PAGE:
What’s the best part about performing this work?
The best thing about performing Schubert’s ’Death and the Maiden’ is to feel the impact the music has every time on us as the performers as well as the audience. No one remains untouched. The language is so clear that everyone can relate to it. As a musician every performance is an emotional journey. Regardless of how you are feeling that day, whether happy or sad, humorous or angry, you can always relate and find inspiration or comfort in this music. Just like life, it is never one dimensional, and it pushes you to invest everything you’ve got that day.
Tell us about the Paganini Quartet of Stradivari instruments the ensemble is playing on. Are they well matched? How is it different playing on these instruments compared with other instruments you’ve played?
Niccolò Paganini was not only one of the greatest violinists of all time, but he also had a particular interest in collecting valuable instruments. So when he was playing in a string quartet himself in the 1830s, he selected four instruments built by Antonio Stradivari, and brought together what we call the ’Paganini Quartet’ today.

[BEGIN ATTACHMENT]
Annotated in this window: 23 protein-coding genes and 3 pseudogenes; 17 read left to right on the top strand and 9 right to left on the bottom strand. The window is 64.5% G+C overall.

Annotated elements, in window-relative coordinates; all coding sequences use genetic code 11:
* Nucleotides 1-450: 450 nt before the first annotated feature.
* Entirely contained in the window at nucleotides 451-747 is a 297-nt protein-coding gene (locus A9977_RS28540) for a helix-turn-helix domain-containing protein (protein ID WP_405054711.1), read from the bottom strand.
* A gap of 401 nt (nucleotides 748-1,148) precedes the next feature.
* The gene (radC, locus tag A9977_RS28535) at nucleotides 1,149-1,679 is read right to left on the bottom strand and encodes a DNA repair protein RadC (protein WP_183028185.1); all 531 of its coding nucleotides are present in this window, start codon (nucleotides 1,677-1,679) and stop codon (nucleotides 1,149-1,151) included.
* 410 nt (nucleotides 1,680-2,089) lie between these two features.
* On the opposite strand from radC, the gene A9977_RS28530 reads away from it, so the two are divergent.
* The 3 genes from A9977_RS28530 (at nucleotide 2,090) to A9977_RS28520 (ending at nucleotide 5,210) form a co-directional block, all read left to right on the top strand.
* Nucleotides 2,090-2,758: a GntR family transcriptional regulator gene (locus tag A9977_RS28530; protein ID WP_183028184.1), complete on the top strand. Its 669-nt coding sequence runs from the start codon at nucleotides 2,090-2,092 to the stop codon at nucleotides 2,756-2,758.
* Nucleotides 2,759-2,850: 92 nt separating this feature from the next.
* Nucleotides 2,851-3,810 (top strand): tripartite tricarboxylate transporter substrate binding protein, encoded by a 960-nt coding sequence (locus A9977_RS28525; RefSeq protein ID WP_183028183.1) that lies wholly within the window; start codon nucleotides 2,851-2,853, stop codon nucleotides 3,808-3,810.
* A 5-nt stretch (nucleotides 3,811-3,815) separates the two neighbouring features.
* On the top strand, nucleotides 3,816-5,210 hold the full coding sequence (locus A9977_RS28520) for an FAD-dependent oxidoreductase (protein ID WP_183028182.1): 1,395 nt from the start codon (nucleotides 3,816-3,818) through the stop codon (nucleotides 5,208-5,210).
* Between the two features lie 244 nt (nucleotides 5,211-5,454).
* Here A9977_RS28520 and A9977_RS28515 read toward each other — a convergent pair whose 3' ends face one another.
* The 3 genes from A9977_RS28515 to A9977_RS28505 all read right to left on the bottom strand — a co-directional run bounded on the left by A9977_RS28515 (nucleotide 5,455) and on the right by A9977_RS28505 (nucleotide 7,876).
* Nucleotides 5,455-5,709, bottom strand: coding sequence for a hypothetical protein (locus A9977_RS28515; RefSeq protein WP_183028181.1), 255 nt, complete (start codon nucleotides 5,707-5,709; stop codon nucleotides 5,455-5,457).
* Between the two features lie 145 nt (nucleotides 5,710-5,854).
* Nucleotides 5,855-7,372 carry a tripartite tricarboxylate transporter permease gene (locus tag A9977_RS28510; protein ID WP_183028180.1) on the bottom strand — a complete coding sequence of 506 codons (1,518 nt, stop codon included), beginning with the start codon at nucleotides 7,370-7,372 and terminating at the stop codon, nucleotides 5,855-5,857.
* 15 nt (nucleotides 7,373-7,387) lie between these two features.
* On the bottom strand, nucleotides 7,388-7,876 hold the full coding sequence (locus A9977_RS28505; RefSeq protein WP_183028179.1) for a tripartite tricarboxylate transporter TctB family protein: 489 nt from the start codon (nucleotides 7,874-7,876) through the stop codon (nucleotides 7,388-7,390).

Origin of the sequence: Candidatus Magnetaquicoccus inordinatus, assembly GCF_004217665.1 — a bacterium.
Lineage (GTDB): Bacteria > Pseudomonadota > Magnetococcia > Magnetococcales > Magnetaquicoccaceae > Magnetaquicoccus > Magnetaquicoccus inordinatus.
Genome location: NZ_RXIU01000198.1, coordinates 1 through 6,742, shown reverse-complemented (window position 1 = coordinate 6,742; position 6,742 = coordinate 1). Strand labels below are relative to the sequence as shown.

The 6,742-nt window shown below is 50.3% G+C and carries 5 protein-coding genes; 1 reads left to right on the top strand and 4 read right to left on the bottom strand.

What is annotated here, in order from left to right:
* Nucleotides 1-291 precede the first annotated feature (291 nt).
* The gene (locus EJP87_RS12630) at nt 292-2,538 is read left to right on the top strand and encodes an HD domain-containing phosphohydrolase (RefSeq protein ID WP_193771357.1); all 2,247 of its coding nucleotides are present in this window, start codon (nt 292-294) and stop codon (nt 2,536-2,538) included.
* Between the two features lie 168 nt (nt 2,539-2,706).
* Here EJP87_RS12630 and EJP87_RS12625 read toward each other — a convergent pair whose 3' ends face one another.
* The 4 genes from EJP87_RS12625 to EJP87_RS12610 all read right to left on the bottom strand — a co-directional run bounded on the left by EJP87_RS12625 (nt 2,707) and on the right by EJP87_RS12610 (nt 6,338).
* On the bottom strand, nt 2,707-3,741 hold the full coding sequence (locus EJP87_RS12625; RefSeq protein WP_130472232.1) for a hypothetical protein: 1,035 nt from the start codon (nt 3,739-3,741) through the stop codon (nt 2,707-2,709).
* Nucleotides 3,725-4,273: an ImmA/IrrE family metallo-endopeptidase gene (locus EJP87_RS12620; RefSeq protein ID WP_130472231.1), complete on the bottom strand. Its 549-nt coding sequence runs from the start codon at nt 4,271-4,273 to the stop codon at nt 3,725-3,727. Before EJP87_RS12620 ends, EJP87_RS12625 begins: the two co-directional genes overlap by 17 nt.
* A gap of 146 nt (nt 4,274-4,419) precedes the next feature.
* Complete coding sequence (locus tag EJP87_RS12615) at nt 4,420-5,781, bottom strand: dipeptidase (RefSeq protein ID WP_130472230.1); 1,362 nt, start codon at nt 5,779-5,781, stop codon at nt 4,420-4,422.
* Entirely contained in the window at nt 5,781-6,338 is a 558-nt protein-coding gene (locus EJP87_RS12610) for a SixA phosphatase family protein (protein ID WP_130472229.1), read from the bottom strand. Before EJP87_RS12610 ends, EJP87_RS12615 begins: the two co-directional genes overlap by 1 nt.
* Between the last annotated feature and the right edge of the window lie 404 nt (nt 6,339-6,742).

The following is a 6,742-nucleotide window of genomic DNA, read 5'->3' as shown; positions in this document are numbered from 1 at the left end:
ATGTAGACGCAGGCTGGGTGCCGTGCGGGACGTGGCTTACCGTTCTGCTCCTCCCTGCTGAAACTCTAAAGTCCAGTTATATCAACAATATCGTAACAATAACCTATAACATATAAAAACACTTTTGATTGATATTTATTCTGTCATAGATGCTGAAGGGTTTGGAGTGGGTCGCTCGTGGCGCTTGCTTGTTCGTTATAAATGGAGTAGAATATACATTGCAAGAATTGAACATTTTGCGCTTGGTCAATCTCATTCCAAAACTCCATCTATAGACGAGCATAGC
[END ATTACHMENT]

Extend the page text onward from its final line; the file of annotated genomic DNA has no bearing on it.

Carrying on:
Regarding the ’first’ violin, built in 1727, Paganini said that it was so powerful, it had a sound the size of a double bass and he could not imagine ever giving it away. The ’second’ violin is a very early model from 1680, with the most beautiful and intimate character, yet powerful if needed. The 1731 viola, one out of twelve Stradivari created, had inspired Paganini so much that he turned to his friend Hector Berlioz and commissioned a concerto for it, which led to the famous work, Harold in Italy. The cello in the quartet is one of the last instruments designed by Stradivari, built in 1736, one year before his death. It is incredibly resonant and strong in sound, and at the same time, so round and balanced that you can really sense the lifetime of experience by the greatest luthier of all time.
Even though these instruments have their subtle differences in sound and character, they are incredibly well matched. Paganini wasn’t only fortunate enough to be able to buy the most prestigious instruments but also had a great sense for the individual role of each instrument within the quartet. They complement each other perfectly, and together ring as one.
When we first were able to rehearse on the ’Paganini Quartet’ it was a very interesting situation because it was the first time we had all changed instruments at the same time. Usually, it is just one person that brings a new instrument into the group and we try to match it into our sound and see if it fits. This time the whole quartet was suddenly playing these priceless Stradivaris, and we were in total awe. What might have felt like unfamiliar and a big adjustment at the very beginning, quickly turned into a very deep connection. The ’Paganini Quartet’ really has become a part of us and we are incredibly grateful to the Nippon Music Foundation for this unique privilege to be able to play these instruments every day.
The Goldmund Quartet’s recording of ‘Death and the Maiden’ and Schubert song arrangements is out now on Berlin Classics.